Beyond that, there were the chat channels. I'd be lying if I said I didn't spend a lot of time just talking to strangers (then becoming friends with said strangers) in chat channels. It was an important aspect of my enjoyment of this game. It gave weight to being good at the game. There were actually a few people to impress. B.net is mostly dead now, in part thanks to iCCup taking the loyalest fans with it, but it still remains some of my fondest StarCraft memories.
It's a Game
The proscene of StarCraft:BroodWar is one of the coolest things ever, and often inspires me to play StarCraft and think about StarCraft and talk about StarCraft, but in the end StarCraft will always be a game to me. My life is not to become a StarCraft progamer. I have other goals, so I can't spend too much time playing. But that's okay. StarCraft never demanded I be the best at it to have fun. StarCraft is a game with all levels of players and all you need to do is find people your own level. Let the people for whom it's a job take it seriously. Let us just have fun.
Becoming better is fun, but becoming better should never take priority over having fun. Sometimes people take this game too seriously. Sometimes people have strange ideas about what will make them better. If you've read my blogs before you'll know that I'm not a fan of ladder. Ladder makes you play in strange ways. Ladder makes the most effective way of climbing it (to start) doing a single strategy every game. But that is neither fun nor making you a better player overall. The fun of StarCraft is in expressing yourself through the tools the game gives you.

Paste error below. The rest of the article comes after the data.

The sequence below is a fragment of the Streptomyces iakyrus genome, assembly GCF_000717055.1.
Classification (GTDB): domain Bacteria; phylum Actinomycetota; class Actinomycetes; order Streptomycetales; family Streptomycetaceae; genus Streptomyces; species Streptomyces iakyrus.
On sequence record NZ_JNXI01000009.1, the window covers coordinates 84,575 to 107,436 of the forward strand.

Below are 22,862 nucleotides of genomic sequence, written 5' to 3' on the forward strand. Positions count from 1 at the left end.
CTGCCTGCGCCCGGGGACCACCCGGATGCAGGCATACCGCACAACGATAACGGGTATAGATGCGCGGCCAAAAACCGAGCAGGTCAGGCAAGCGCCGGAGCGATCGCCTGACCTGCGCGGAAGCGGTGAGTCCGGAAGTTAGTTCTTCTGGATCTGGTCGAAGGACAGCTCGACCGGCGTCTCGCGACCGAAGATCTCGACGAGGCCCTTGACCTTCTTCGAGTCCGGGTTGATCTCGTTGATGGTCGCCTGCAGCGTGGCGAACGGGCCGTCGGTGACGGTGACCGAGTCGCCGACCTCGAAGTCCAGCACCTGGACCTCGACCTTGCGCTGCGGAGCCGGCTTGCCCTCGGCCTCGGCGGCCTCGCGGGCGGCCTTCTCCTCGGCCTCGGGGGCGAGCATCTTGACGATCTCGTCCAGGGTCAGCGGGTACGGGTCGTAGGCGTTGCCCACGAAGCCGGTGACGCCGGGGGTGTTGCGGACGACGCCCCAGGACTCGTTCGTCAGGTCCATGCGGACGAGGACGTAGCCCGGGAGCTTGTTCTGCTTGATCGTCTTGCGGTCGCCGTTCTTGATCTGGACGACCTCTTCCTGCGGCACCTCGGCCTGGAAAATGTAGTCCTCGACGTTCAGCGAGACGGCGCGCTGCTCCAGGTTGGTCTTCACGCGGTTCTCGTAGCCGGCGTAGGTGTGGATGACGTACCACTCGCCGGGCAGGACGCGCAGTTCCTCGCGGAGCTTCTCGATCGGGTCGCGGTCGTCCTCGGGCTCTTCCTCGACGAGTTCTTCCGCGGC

They Say It's Like Chess
But it's actually like Go. Go is a beautiful game. It has so many different play styles to accomplish one goal. It has so many different aspects one needs to master. The whole game isn't attacking. Sometimes it's gaining territory. Other times it's protecting territory. That makes the battles more interesting, since they are not the whole game. It makes the game as a whole more complex, since there is not a single way of playing it.
Chess is like a single battle in StarCraft. Go is like the entire game of StarCraft. That's not an insult to Chess. I'm just stating that Chess is a very focused game which rewards a very particular skill-set. Still, let it be known that I find Go more interesting because of these differences.
Is It Too Personal?
I've tried to keep this from being just a boring history of myself with StarCraft. I've tried to mention the things that make this game beautiful for everyone. Somehow, though, I feel like I can only speak for myself. I can only say these are the things that made StarCraft:BroodWar an amazing game to me. I can only say these are the things I see lacking in the games people moved onto every year after 1998.
For what it's worth I'll never like another game more than I like StarCraft: BroodWar. It's not elitism. It's not just familiarity. I moved on from plenty of games before StarCraft. It's just that even among the few games that came after it which were innovative (WarCraft III's hero system), those elements never made for a better game. Those games which weren't even innovative, but just had different units were even less worthy of attention.
Chef <3 <3 <3 BroodWar